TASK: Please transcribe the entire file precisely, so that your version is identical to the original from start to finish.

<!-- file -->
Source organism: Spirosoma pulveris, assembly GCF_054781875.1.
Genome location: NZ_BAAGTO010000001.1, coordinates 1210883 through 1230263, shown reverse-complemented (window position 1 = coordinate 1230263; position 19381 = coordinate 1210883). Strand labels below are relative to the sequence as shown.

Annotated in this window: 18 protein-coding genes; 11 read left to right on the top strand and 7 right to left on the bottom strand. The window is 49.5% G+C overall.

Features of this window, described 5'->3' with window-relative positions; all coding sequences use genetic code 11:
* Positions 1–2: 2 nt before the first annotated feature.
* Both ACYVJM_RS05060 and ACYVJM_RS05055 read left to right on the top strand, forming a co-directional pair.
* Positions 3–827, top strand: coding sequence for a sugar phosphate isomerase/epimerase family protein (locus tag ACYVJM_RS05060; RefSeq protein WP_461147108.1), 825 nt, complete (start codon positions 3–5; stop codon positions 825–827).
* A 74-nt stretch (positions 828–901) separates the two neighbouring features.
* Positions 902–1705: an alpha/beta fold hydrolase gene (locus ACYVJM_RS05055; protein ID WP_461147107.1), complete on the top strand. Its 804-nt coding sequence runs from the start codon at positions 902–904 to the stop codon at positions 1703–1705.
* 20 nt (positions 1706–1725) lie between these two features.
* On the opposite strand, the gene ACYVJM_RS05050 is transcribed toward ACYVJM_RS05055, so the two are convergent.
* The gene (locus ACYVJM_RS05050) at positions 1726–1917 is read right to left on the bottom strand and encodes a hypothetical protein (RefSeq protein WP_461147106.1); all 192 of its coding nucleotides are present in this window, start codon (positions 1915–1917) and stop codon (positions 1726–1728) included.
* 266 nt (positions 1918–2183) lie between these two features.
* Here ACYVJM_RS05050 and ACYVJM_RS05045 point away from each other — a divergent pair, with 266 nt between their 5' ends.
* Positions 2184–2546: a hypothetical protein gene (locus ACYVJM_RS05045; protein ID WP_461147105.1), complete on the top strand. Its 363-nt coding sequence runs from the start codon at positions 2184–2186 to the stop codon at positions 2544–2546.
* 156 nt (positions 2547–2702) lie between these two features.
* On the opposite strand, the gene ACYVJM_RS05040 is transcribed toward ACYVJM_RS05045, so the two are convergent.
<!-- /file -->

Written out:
Source organism: Spirosoma pulveris, assembly GCF_054781875.1.
Genome location: NZ_BAAGTO010000001.1, coordinates 1210883 through 1230263, shown reverse-complemented (window position 1 = coordinate 1230263; position 19381 = coordinate 1210883). Strand labels below are relative to the sequence as shown.

Annotated in this window: 18 protein-coding genes; 11 read left to right on the top strand and 7 right to left on the bottom strand. The window is 49.5% G+C overall.

Features of this window, described 5'->3' with window-relative positions; all coding sequences use genetic code 11:
* Positions 1–2: 2 nt before the first annotated feature.
* Both ACYVJM_RS05060 and ACYVJM_RS05055 read left to right on the top strand, forming a co-directional pair.
* Positions 3–827, top strand: coding sequence for a sugar phosphate isomerase/epimerase family protein (locus tag ACYVJM_RS05060; RefSeq protein WP_461147108.1), 825 nt, complete (start codon positions 3–5; stop codon positions 825–827).
* A 74-nt stretch (positions 828–901) separates the two neighbouring features.
* Positions 902–1705: an alpha/beta fold hydrolase gene (locus ACYVJM_RS05055; protein ID WP_461147107.1), complete on the top strand. Its 804-nt coding sequence runs from the start codon at positions 902–904 to the stop codon at positions 1703–1705.
* 20 nt (positions 1706–1725) lie between these two features.
* On the opposite strand, the gene ACYVJM_RS05050 is transcribed toward ACYVJM_RS05055, so the two are convergent.
* The gene (locus ACYVJM_RS05050) at positions 1726–1917 is read right to left on the bottom strand and encodes a hypothetical protein (RefSeq protein WP_461147106.1); all 192 of its coding nucleotides are present in this window, start codon (positions 1915–1917) and stop codon (positions 1726–1728) included.
* 266 nt (positions 1918–2183) lie between these two features.
* Here ACYVJM_RS05050 and ACYVJM_RS05045 point away from each other — a divergent pair, with 266 nt between their 5' ends.
* Positions 2184–2546: a hypothetical protein gene (locus ACYVJM_RS05045; protein ID WP_461147105.1), complete on the top strand. Its 363-nt coding sequence runs from the start codon at positions 2184–2186 to the stop codon at positions 2544–2546.
* 156 nt (positions 2547–2702) lie between these two features.
* On the opposite strand, the gene ACYVJM_RS05040 is transcribed toward ACYVJM_RS05045, so the two are convergent.